Series two, episode one
A year on from series one and Dushane (Ashley Walters) is the drugs kingpin of the Summerhouse estate. It’s something of a mixed blessing. His mate Sully (Kane Robinson) is still more interested in cracking skulls than making enough money to get out. Everyone is leaning on Dushane to keep supplies going. And most importantly, he has no idea how to get out of the game.
This last point is particularly pertinent given the presence of a slightly clunkily introduced love interest who seems likely to widen our man’s horizons as the story develops. ‘Top Boy’ still feels like a striking and realistic slice of a certain kind of London life, maintaining a certain understated melancholy which sucks the gangster braggadocio clean out and leaves something altogether more thoughtful.
In case you didn’t know, Scandinavia is cool right now. The food, the fashion, the facial hair – plus the Vikings have invaded the British Museum. All we need next is a healthy economy, a reliable public transport system and a sense of social justice, and London will be indistinguishable from Oslo. Meanwhile in Hackney, there’s yet another Northern European-inspired incursion. Or apparently so: the website claims this bar-restaurant-club draws on ‘a Nordic aesthetic’, although it’s not immediately obvious within. Oslo occupies the previously deserted old Hackney rail station and takes on a bit of a railway theme with its luggage-rack lighting, plus there are industrial stylings that give the whole place a Janet Jackson ‘Rhythm Nation’ video feel. The restaurant part is rather fancy, its food incorporating a few of the forages, pickles, jellies and marinations of New Nordic cooking. The kitchen is regularly given over to guest chefs, and you have to book – it’s always heaving. Eat in the bar and the food is more straightforward. Where once the standard snack in pubs was a toastie, sausage roll or pork pie, now it’s the slider or fried chicken. These are served alongside frankly obscene portions of chips, slathered with the likes of cured bacon fat and bacon salt, or braised oxtail, gravy and cheese. There’s a commendable range of craft beers from the vicinity, including a couple from Five Points Brewing just five minutes up the road at the Downs.Head upstairs and you’ll find a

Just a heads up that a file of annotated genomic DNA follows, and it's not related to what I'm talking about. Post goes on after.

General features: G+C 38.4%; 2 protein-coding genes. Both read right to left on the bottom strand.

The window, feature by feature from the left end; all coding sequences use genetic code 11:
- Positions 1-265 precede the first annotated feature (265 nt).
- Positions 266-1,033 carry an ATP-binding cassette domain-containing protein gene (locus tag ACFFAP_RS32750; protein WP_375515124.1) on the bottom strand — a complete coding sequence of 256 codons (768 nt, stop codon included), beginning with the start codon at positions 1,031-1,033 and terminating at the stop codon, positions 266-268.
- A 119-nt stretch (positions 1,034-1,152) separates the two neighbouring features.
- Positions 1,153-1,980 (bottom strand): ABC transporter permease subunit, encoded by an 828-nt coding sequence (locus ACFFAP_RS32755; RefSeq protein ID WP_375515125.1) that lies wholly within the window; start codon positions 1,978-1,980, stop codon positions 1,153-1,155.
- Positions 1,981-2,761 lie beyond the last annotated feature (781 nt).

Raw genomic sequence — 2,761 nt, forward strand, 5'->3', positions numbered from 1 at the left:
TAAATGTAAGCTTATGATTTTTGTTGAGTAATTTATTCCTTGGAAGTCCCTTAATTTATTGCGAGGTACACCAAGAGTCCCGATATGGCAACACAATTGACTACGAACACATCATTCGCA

Venue says: “Join us every Thursday night until late for Soul Soul Soul – a night of vinyl appreciation with DJs playing soul, funk, disco and more.”